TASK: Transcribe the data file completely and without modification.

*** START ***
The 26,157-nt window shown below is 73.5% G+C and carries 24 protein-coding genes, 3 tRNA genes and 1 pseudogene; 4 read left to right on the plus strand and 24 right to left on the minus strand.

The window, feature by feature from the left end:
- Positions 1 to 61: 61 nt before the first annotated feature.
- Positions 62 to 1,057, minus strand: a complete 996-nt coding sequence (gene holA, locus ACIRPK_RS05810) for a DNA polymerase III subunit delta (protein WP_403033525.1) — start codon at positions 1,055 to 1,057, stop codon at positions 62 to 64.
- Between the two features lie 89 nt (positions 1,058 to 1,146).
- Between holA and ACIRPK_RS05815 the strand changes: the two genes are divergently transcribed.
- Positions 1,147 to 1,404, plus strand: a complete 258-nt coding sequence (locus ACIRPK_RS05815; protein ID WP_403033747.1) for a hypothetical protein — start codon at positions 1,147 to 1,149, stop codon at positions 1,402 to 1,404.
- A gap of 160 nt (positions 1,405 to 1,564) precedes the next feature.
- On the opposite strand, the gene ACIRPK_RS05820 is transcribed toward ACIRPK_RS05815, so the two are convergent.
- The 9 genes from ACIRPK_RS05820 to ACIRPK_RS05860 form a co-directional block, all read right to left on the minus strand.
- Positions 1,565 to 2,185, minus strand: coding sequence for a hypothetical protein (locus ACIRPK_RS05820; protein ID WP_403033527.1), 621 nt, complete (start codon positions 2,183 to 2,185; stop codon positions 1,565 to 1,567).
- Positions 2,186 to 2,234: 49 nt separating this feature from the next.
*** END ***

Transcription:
The 26,157-nt window shown below is 73.5% G+C and carries 24 protein-coding genes, 3 tRNA genes and 1 pseudogene; 4 read left to right on the plus strand and 24 right to left on the minus strand.

The window, feature by feature from the left end:
- Positions 1 to 61: 61 nt before the first annotated feature.
- Positions 62 to 1,057, minus strand: a complete 996-nt coding sequence (gene holA, locus ACIRPK_RS05810) for a DNA polymerase III subunit delta (protein WP_403033525.1) — start codon at positions 1,055 to 1,057, stop codon at positions 62 to 64.
- Between the two features lie 89 nt (positions 1,058 to 1,146).
- Between holA and ACIRPK_RS05815 the strand changes: the two genes are divergently transcribed.
- Positions 1,147 to 1,404, plus strand: a complete 258-nt coding sequence (locus ACIRPK_RS05815; protein ID WP_403033747.1) for a hypothetical protein — start codon at positions 1,147 to 1,149, stop codon at positions 1,402 to 1,404.
- A gap of 160 nt (positions 1,405 to 1,564) precedes the next feature.
- On the opposite strand, the gene ACIRPK_RS05820 is transcribed toward ACIRPK_RS05815, so the two are convergent.
- The 9 genes from ACIRPK_RS05820 to ACIRPK_RS05860 form a co-directional block, all read right to left on the minus strand.
- Positions 1,565 to 2,185, minus strand: coding sequence for a hypothetical protein (locus ACIRPK_RS05820; protein ID WP_403033527.1), 621 nt, complete (start codon positions 2,183 to 2,185; stop codon positions 1,565 to 1,567).
- Positions 2,186 to 2,234: 49 nt separating this feature from the next.